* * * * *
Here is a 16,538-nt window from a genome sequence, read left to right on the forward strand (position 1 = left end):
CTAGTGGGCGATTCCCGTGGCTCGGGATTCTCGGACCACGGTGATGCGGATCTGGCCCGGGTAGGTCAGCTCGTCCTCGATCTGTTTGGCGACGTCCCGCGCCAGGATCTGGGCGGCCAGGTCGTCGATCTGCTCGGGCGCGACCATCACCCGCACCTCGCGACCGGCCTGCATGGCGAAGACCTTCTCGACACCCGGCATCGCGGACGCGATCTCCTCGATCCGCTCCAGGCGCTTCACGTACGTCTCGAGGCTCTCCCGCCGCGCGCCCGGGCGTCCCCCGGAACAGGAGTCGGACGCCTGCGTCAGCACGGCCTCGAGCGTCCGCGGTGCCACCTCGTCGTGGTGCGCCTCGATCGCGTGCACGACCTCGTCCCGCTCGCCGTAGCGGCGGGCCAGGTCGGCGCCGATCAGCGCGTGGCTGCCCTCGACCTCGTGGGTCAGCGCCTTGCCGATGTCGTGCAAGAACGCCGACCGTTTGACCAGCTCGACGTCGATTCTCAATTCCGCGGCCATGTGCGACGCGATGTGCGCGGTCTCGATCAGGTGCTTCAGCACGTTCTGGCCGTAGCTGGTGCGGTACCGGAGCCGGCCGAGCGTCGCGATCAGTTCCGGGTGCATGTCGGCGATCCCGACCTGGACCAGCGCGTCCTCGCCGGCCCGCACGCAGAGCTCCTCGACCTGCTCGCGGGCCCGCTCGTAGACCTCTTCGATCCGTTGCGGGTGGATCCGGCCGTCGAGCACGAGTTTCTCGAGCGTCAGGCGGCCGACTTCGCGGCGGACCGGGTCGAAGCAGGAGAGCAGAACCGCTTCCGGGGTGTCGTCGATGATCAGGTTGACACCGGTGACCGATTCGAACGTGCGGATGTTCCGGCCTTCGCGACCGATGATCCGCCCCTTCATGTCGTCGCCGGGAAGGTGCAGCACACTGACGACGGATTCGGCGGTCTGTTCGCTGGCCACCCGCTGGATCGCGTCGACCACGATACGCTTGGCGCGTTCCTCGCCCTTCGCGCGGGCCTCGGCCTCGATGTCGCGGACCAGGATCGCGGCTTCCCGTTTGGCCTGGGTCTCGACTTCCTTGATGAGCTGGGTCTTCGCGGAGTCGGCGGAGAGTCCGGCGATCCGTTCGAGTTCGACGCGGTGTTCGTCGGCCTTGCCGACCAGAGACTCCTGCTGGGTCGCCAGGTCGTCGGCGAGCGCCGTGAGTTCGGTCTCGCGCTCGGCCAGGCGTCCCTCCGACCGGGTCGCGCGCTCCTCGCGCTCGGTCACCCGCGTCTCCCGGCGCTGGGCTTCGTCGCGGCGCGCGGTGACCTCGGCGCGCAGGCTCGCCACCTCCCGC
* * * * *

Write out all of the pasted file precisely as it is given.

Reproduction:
Here is a 16,538-nt window from a genome sequence, read left to right on the forward strand (position 1 = left end):
CTAGTGGGCGATTCCCGTGGCTCGGGATTCTCGGACCACGGTGATGCGGATCTGGCCCGGGTAGGTCAGCTCGTCCTCGATCTGTTTGGCGACGTCCCGCGCCAGGATCTGGGCGGCCAGGTCGTCGATCTGCTCGGGCGCGACCATCACCCGCACCTCGCGACCGGCCTGCATGGCGAAGACCTTCTCGACACCCGGCATCGCGGACGCGATCTCCTCGATCCGCTCCAGGCGCTTCACGTACGTCTCGAGGCTCTCCCGCCGCGCGCCCGGGCGTCCCCCGGAACAGGAGTCGGACGCCTGCGTCAGCACGGCCTCGAGCGTCCGCGGTGCCACCTCGTCGTGGTGCGCCTCGATCGCGTGCACGACCTCGTCCCGCTCGCCGTAGCGGCGGGCCAGGTCGGCGCCGATCAGCGCGTGGCTGCCCTCGACCTCGTGGGTCAGCGCCTTGCCGATGTCGTGCAAGAACGCCGACCGTTTGACCAGCTCGACGTCGATTCTCAATTCCGCGGCCATGTGCGACGCGATGTGCGCGGTCTCGATCAGGTGCTTCAGCACGTTCTGGCCGTAGCTGGTGCGGTACCGGAGCCGGCCGAGCGTCGCGATCAGTTCCGGGTGCATGTCGGCGATCCCGACCTGGACCAGCGCGTCCTCGCCGGCCCGCACGCAGAGCTCCTCGACCTGCTCGCGGGCCCGCTCGTAGACCTCTTCGATCCGTTGCGGGTGGATCCGGCCGTCGAGCACGAGTTTCTCGAGCGTCAGGCGGCCGACTTCGCGGCGGACCGGGTCGAAGCAGGAGAGCAGAACCGCTTCCGGGGTGTCGTCGATGATCAGGTTGACACCGGTGACCGATTCGAACGTGCGGATGTTCCGGCCTTCGCGACCGATGATCCGCCCCTTCATGTCGTCGCCGGGAAGGTGCAGCACACTGACGACGGATTCGGCGGTCTGTTCGCTGGCCACCCGCTGGATCGCGTCGACCACGATACGCTTGGCGCGTTCCTCGCCCTTCGCGCGGGCCTCGGCCTCGATGTCGCGGACCAGGATCGCGGCTTCCCGTTTGGCCTGGGTCTCGACTTCCTTGATGAGCTGGGTCTTCGCGGAGTCGGCGGAGAGTCCGGCGATCCGTTCGAGTTCGACGCGGTGTTCGTCGGCCTTGCCGACCAGAGACTCCTGCTGGGTCGCCAGGTCGTCGGCGAGCGCCGTGAGTTCGGTCTCGCGCTCGGCCAGGCGTCCCTCCGACCGGGTCGCGCGCTCCTCGCGCTCGGTCACCCGCGTCTCCCGGCGCTGGGCTTCGTCGCGGCGCGCGGTGACCTCGGCGCGCAGGCTCGCCACCTCCCGC